IDEAS home Printed from
   My bibliography  Save this article

Economic Aspects of Public Fertility Policies


  • Diana Sabotinova


Low fertility exists in countries with widely differing institutional structures. The fertility promotion policies should be implemented by these available structures. As far as possible, policies to support fertility should be based upon a theory or theories of why fertility has fallen to low levels in particular settings. The largest pressure to respond with policy changes to low fertility currently exists in the conservative and Southern European welfare regimes. The specific policies that have been proposed in this context can be classified as follows: a) preventive policies, aimed at affecting the demographic behaviours, and b) ameliorative policies aimed at accommodating or ameliorating the consequences of low fertility, population decline and population ageing. Different studies provide mixed conclusions as to the effects of various policies on fertility behaviour. Policies targeted at an increased compatibility between childbearing and labour force participation, as well as policies aimed at reducing the economic costs of childrearing are most promising based on the theoretical framework and empirical evidence.

Suggested Citation

  • Diana Sabotinova, 2009. "Economic Aspects of Public Fertility Policies," Economic Thought journal, Bulgarian Academy of Sciences - Economic Research Institute, issue 3, pages 85-102.
  • Handle: RePEc:bas:econth:y:2009:i:3:p:85-102

    Download full text from publisher

    File URL:
    Download Restriction: Fee access

    As the access to this document is restricted, you may want to search for a different version of it.

    References listed on IDEAS

    1. Peter McDonald, 2000. "Gender Equity in Theories of Fertility Transition," Population and Development Review, The Population Council, Inc., vol. 26(3), pages 427-439.
    2. Bruce Chapman & Yvonne Dunlop & Matthew Gray & Amy Liu & Deborah Mitchell, 1999. "The Foregone Earnings From Child Rearing Revisited," CEPR Discussion Papers 407, Centre for Economic Policy Research, Research School of Economics, Australian National University.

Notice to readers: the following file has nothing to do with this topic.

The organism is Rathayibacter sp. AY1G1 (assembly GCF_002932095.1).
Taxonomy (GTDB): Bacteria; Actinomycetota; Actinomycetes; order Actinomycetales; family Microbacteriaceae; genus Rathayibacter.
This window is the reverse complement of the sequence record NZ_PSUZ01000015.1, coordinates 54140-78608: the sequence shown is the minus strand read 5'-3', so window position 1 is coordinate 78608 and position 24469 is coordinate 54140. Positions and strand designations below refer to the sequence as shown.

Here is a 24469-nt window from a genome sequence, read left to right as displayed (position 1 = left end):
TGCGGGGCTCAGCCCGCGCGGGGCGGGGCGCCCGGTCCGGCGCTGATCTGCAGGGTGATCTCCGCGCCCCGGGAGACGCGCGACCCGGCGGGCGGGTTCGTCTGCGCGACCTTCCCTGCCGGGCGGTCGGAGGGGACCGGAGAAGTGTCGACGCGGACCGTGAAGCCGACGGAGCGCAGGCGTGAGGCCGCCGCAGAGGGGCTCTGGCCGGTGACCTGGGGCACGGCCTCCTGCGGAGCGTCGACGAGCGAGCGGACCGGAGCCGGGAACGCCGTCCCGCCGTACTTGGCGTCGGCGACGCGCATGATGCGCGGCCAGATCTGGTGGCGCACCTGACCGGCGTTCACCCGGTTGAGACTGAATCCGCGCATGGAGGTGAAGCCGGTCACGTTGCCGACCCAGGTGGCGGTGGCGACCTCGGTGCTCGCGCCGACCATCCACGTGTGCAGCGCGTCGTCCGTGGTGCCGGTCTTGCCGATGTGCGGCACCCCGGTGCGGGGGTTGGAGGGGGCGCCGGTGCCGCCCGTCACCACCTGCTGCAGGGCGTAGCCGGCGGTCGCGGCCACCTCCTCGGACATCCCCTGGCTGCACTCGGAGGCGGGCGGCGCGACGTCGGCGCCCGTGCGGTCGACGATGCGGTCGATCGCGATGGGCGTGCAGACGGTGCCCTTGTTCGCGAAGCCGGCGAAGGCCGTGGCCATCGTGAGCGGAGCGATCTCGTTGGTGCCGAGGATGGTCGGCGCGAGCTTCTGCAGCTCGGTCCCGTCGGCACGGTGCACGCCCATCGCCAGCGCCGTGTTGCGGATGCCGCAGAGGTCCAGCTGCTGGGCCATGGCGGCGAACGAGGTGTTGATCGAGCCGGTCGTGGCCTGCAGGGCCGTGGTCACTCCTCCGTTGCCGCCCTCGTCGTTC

3. Bettio, Francesca & Villa, Paola, 1998. "A Mediterranean Perspective on the Breakdown of the Relationship between Participation and Fertility," Cambridge Journal of Economics, Oxford University Press, vol. 22(2), pages 137-171, March.
    4. repec:cai:poeine:pope_203_0417 is not listed on IDEAS
    Full references (including those not matched with items on IDEAS)

    More about this item

    JEL classification:

    • J11 - Labor and Demographic Economics - - Demographic Economics - - - Demographic Trends, Macroeconomic Effects, and Forecasts
    • J13 - Labor and Demographic Economics - - Demographic Economics - - - Fertility; Family Planning; Child Care; Children; Youth


    Access and download statistics


    All material on this site has been provided by the respective publishers and authors. You can help correct errors and omissions. When requesting a correction, please mention this item's handle: RePEc:bas:econth:y:2009:i:3:p:85-102. See general information about how to correct material in RePEc.

    For technical questions regarding this item, or to correct its authors, title, abstract, bibliographic or download information, contact: (Diana Dimitrova). General contact details of provider: .

    If you have authored this item and are not yet registered with RePEc, we encourage you to do it here. This allows to link your profile to this item. It also allows you to accept potential citations to this item that we are uncertain about.

    If CitEc recognized a reference but did not link an item in RePEc to it, you can help with this form .

    If you know of missing items citing this one, you can help us creating those links by adding the relevant references in the same way as above, for each refering item. If you are a registered author of this item, you may also want to check the "citations" tab in your RePEc Author Service profile, as there may be some citations waiting for confirmation.

    Please note that corrections may take a couple of weeks to filter through the various RePEc services.

    IDEAS is a RePEc service hosted by the Research Division of the Federal Reserve Bank of St. Louis . RePEc uses bibliographic data supplied by the respective publishers.